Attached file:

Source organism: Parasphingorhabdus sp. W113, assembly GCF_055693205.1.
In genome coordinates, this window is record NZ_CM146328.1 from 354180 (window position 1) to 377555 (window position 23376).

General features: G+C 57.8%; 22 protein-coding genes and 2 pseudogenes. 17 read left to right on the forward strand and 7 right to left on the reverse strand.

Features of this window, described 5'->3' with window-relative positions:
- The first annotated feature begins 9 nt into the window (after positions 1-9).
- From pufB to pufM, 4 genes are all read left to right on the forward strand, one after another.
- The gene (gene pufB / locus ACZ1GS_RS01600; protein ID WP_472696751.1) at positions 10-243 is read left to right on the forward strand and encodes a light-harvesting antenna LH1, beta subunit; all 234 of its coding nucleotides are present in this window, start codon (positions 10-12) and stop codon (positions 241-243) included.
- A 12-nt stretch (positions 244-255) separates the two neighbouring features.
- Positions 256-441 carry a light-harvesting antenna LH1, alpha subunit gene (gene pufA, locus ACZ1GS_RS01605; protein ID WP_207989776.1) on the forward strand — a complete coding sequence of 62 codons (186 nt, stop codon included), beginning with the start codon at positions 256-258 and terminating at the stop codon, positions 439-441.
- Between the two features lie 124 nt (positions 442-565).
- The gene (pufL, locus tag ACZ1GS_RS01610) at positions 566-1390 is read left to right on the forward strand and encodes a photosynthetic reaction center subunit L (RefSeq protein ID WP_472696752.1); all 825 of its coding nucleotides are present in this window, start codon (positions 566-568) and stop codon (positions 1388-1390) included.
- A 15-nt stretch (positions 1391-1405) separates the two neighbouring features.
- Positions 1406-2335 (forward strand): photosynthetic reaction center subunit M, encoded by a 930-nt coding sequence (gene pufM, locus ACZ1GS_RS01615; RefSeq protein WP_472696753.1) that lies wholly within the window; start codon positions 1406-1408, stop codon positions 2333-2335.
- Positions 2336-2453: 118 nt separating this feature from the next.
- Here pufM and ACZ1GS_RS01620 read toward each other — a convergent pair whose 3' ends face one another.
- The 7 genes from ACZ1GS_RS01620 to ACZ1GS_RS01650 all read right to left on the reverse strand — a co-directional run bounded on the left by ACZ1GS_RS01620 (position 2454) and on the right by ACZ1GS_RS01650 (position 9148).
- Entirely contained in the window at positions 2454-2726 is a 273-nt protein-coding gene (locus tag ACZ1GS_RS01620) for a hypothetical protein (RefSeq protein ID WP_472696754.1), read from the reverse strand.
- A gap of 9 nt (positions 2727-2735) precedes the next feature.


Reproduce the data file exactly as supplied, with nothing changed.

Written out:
Source organism: Parasphingorhabdus sp. W113, assembly GCF_055693205.1.
In genome coordinates, this window is record NZ_CM146328.1 from 354180 (window position 1) to 377555 (window position 23376).

General features: G+C 57.8%; 22 protein-coding genes and 2 pseudogenes. 17 read left to right on the forward strand and 7 right to left on the reverse strand.

Features of this window, described 5'->3' with window-relative positions:
- The first annotated feature begins 9 nt into the window (after positions 1-9).
- From pufB to pufM, 4 genes are all read left to right on the forward strand, one after another.
- The gene (gene pufB / locus ACZ1GS_RS01600; protein ID WP_472696751.1) at positions 10-243 is read left to right on the forward strand and encodes a light-harvesting antenna LH1, beta subunit; all 234 of its coding nucleotides are present in this window, start codon (positions 10-12) and stop codon (positions 241-243) included.
- A 12-nt stretch (positions 244-255) separates the two neighbouring features.
- Positions 256-441 carry a light-harvesting antenna LH1, alpha subunit gene (gene pufA, locus ACZ1GS_RS01605; protein ID WP_207989776.1) on the forward strand — a complete coding sequence of 62 codons (186 nt, stop codon included), beginning with the start codon at positions 256-258 and terminating at the stop codon, positions 439-441.
- Between the two features lie 124 nt (positions 442-565).
- The gene (pufL, locus tag ACZ1GS_RS01610) at positions 566-1390 is read left to right on the forward strand and encodes a photosynthetic reaction center subunit L (RefSeq protein ID WP_472696752.1); all 825 of its coding nucleotides are present in this window, start codon (positions 566-568) and stop codon (positions 1388-1390) included.
- A 15-nt stretch (positions 1391-1405) separates the two neighbouring features.
- Positions 1406-2335 (forward strand): photosynthetic reaction center subunit M, encoded by a 930-nt coding sequence (gene pufM, locus ACZ1GS_RS01615; RefSeq protein WP_472696753.1) that lies wholly within the window; start codon positions 1406-1408, stop codon positions 2333-2335.
- Positions 2336-2453: 118 nt separating this feature from the next.
- Here pufM and ACZ1GS_RS01620 read toward each other — a convergent pair whose 3' ends face one another.
- The 7 genes from ACZ1GS_RS01620 to ACZ1GS_RS01650 all read right to left on the reverse strand — a co-directional run bounded on the left by ACZ1GS_RS01620 (position 2454) and on the right by ACZ1GS_RS01650 (position 9148).
- Entirely contained in the window at positions 2454-2726 is a 273-nt protein-coding gene (locus tag ACZ1GS_RS01620) for a hypothetical protein (RefSeq protein ID WP_472696754.1), read from the reverse strand.
- A gap of 9 nt (positions 2727-2735) precedes the next feature.